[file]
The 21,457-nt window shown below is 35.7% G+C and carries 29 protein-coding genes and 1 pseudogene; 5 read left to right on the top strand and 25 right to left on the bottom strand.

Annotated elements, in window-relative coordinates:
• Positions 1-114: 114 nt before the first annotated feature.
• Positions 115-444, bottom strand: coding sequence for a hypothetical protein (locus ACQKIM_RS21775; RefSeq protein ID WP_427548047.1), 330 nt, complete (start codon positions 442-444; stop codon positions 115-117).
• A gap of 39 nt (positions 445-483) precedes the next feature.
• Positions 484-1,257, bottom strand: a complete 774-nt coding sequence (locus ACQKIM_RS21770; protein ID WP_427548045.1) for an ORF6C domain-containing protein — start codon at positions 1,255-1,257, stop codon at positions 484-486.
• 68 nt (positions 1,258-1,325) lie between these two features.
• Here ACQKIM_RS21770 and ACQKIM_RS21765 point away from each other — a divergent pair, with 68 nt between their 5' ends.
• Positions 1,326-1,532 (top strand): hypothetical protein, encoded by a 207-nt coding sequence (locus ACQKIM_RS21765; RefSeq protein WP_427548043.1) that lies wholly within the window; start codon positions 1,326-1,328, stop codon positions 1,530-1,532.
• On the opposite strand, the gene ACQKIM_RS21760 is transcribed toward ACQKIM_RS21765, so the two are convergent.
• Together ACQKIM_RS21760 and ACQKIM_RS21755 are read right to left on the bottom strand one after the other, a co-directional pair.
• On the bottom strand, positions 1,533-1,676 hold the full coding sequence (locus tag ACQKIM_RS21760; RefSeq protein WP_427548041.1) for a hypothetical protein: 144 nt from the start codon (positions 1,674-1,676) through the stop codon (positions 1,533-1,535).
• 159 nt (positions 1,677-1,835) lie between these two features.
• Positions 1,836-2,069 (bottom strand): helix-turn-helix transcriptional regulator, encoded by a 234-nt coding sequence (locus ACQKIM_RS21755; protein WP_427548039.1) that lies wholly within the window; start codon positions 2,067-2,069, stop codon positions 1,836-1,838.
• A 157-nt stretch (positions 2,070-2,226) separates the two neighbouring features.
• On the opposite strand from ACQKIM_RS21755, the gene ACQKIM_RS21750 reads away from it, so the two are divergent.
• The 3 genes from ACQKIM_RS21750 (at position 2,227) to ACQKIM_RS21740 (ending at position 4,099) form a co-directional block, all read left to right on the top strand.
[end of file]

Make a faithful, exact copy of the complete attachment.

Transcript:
The 21,457-nt window shown below is 35.7% G+C and carries 29 protein-coding genes and 1 pseudogene; 5 read left to right on the top strand and 25 right to left on the bottom strand.

Annotated elements, in window-relative coordinates:
• Positions 1-114: 114 nt before the first annotated feature.
• Positions 115-444, bottom strand: coding sequence for a hypothetical protein (locus ACQKIM_RS21775; RefSeq protein ID WP_427548047.1), 330 nt, complete (start codon positions 442-444; stop codon positions 115-117).
• A gap of 39 nt (positions 445-483) precedes the next feature.
• Positions 484-1,257, bottom strand: a complete 774-nt coding sequence (locus ACQKIM_RS21770; protein ID WP_427548045.1) for an ORF6C domain-containing protein — start codon at positions 1,255-1,257, stop codon at positions 484-486.
• 68 nt (positions 1,258-1,325) lie between these two features.
• Here ACQKIM_RS21770 and ACQKIM_RS21765 point away from each other — a divergent pair, with 68 nt between their 5' ends.
• Positions 1,326-1,532 (top strand): hypothetical protein, encoded by a 207-nt coding sequence (locus ACQKIM_RS21765; RefSeq protein WP_427548043.1) that lies wholly within the window; start codon positions 1,326-1,328, stop codon positions 1,530-1,532.
• On the opposite strand, the gene ACQKIM_RS21760 is transcribed toward ACQKIM_RS21765, so the two are convergent.
• Together ACQKIM_RS21760 and ACQKIM_RS21755 are read right to left on the bottom strand one after the other, a co-directional pair.
• On the bottom strand, positions 1,533-1,676 hold the full coding sequence (locus tag ACQKIM_RS21760; RefSeq protein WP_427548041.1) for a hypothetical protein: 144 nt from the start codon (positions 1,674-1,676) through the stop codon (positions 1,533-1,535).
• 159 nt (positions 1,677-1,835) lie between these two features.
• Positions 1,836-2,069 (bottom strand): helix-turn-helix transcriptional regulator, encoded by a 234-nt coding sequence (locus ACQKIM_RS21755; protein WP_427548039.1) that lies wholly within the window; start codon positions 2,067-2,069, stop codon positions 1,836-1,838.
• A 157-nt stretch (positions 2,070-2,226) separates the two neighbouring features.
• On the opposite strand from ACQKIM_RS21755, the gene ACQKIM_RS21750 reads away from it, so the two are divergent.
• The 3 genes from ACQKIM_RS21750 (at position 2,227) to ACQKIM_RS21740 (ending at position 4,099) form a co-directional block, all read left to right on the top strand.